Equestrian Statue of Cosimo I – Giambologna

Equestrian Statue of Cosimo I
Piazza della Signoria, Florence

Cosimo I de’ Medici became head of the Florentine Republic in 1537 at the the tender age of seventeen and conquered his way to being named the Grand Duke of Tuscany in 1569. Cosimo was also famous for the creation of the Uffizi, designed for him by Giorgio Vasari, which gathered all of the city’s administrative offices and public services under one roof, a rather innovative idea at the time. The Uffizi now houses one of the world greatest collections art built on the Medicis’ original collection.

The Medici were great patrons of the arts and statuary was one of their favorite modes of conceptual and political communication. Cosimo’s son, Ferdinando I de’ Medici commissioned Giambologna, most famous for his Rape of the Sabine Women and many Medici fountains, to create an equestrian statue of Cosimo. The bronze statue, like Giambologna’s statue of Ferdinando, is reminiscent of the equestrian statue of Marcus Aurelius in Rome. The Roman emperor was most famous for his philosophical work, the Meditations. This image would indicate not only the Medici’s power and deep roots in Italy, but their learnedness. The base of the statue also features the sign the Capricorn, a common Medici symbol. Cosimo, along with Augustus Caesar and Charles V came to power under this sign. The statue of Cosimo remained not far from the Uffizi in the Piazza della Signoria from the 1590s until the 1940s. (Bietoletti, 450)

For its own protection, the statue was removed from the Piazza during World War II. While the symbols of the dynasty are ubiquitous in Florence, it is quite possible that most modern Florentines did not meditate much on Cosimo I or any of the Medici, however, that did not prevent villagers from lining the streets and cheering him during his procession home. He had left the city in an oxcart, but had returned in a ten-ton wrecker from the U.S.’s 477th Ordinance Evacuation Company. The horse had been separated from its rider and during the return, a soldier–not Cosimo–rode atop the horse lifting and cutting power lines when necessary. Just before they entered the city, the convoy was joined by M.P.’s on motorcycles, who kept their sirens blaring all the way to the Piazza della Signoria. A passing carriage driver took off his hat and shouted, “Cosimo, bentornato!”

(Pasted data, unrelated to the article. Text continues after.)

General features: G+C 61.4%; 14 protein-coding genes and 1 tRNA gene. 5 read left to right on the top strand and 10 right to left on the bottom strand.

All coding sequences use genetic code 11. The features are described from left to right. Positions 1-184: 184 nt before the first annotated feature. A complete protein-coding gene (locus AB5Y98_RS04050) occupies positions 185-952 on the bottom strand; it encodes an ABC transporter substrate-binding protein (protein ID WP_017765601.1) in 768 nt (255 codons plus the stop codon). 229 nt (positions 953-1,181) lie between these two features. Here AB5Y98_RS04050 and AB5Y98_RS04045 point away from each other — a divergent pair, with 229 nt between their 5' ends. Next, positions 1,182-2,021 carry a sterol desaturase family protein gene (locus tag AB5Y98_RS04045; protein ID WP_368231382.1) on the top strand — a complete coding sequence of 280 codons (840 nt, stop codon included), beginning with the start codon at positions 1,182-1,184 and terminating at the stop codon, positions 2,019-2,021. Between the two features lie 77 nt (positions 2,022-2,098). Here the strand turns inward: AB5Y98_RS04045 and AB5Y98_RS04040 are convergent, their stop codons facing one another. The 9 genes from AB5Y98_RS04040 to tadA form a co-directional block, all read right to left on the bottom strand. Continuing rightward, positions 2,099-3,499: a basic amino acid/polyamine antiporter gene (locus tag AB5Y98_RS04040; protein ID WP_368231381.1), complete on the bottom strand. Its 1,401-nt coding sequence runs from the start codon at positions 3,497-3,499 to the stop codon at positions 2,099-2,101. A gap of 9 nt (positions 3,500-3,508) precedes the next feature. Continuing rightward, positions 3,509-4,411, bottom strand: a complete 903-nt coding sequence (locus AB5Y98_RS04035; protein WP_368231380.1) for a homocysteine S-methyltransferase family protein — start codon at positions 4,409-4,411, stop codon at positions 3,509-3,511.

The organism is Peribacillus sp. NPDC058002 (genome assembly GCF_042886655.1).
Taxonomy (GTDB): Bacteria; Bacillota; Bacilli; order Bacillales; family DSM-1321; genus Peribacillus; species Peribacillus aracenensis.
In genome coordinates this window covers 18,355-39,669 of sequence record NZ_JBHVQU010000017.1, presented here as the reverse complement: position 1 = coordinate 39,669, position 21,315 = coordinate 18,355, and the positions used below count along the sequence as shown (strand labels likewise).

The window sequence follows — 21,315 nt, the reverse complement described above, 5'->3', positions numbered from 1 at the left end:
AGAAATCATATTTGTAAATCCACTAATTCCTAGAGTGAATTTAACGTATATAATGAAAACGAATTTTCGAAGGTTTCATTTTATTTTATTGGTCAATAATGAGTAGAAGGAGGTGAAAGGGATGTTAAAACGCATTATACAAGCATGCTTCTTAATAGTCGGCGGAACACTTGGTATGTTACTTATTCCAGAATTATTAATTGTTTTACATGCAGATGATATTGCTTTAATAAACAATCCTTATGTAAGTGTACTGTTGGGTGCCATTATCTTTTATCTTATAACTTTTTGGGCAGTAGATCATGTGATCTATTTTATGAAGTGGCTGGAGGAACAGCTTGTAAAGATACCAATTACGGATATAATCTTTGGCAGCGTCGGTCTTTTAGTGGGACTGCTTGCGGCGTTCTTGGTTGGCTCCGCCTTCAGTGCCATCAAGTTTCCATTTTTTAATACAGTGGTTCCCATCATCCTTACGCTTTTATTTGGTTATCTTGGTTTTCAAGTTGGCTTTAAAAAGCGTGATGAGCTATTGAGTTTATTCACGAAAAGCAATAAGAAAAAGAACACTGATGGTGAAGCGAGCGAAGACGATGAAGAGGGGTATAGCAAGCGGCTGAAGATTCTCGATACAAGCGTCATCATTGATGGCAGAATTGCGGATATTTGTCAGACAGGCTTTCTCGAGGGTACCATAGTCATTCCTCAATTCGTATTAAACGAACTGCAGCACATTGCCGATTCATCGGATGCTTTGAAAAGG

In his rather detailed report for such a small operation, monuments officer Captain Deane Keller wrote that it was a “large and important undertaking in terms of giving pleasure to a people that have suffered and in establishing happy relations between these people and their present military governors.” (Nicholas, 262-263)

Present governors was certainly an accurate assessment. The Italians had been tossed around a lot in the past few years. First they lived two decades under a fascist dictatorship, then they were occupied by their German allies, and now, after bombing and blasting of their city and the deaths of over 200 people, they were under Allied military control.

Cosimo had been the first Grand Duke, bringing all of Tuscany under Florentine control. While the return of Giambologna’s statue must not have symbolized any return of Florence’s great power, but the rather public return of Cosimo brought joy and served as a sign that, perhaps, starting today, things might get better.

Works Cited

• Bietoletti, S., & Ray, L. (2007). Florence: Art and architecture. Königswinter, Germany: H.F. Ullmann.

• Cosimo I. (2011). Encyclopædia britannica. Retrieved July 20, 2011, from http://www.britannica.com

• Nicholas, L. H. (1994). The rape of Europa: The fate of Europe’s treasures in the Third Reich and the Second World War. New York: Knopf.


2 thoughts on “Equestrian Statue of Cosimo I – Giambologna

  1. I would add to the excellent reporting that the decision to build the Uffizi included very carefully studied considerations of the sight lines to the Palazzo Vecchio, the Piazza della Signoria, and by association, the equestrian statue of Cosimo I. The Uffizi was built at an acute angle to the P Vecchio in order that the tower of the Vecchio might terminate the street end vista of one standing in the forecourt to the Uffizi.

    Allowing one’s eye to move down the tower to ground level we see the statues that have always stood in front of the Palazzo Vecchio, including Michelangelo’s ‘David’. Had the Uffizi been constructed parallel to the Vecchio all these statues would have been seen from the side, piled one on top of the other. Owing to the small adjustment made to the centreline of the forecourt, they now appear side-by-side instead.

    Not insignificantly, the equestrian statue of Cosimo I added at the close of the 16th century finishes or completes the row.

    On a different note, and taking into account the severity and the consequences inflicted throughout western Europe including Firenze, I would be tempted to add ‘pestilence’ to the title of the blog. Travelling aboard the Venetian Fleet the Black Death spread horror to each and every one of its ports of call beginning in 1348.

  2. Pingback: Ghostly Vegetables (Part 1) | Professor Hedgehog's Journal

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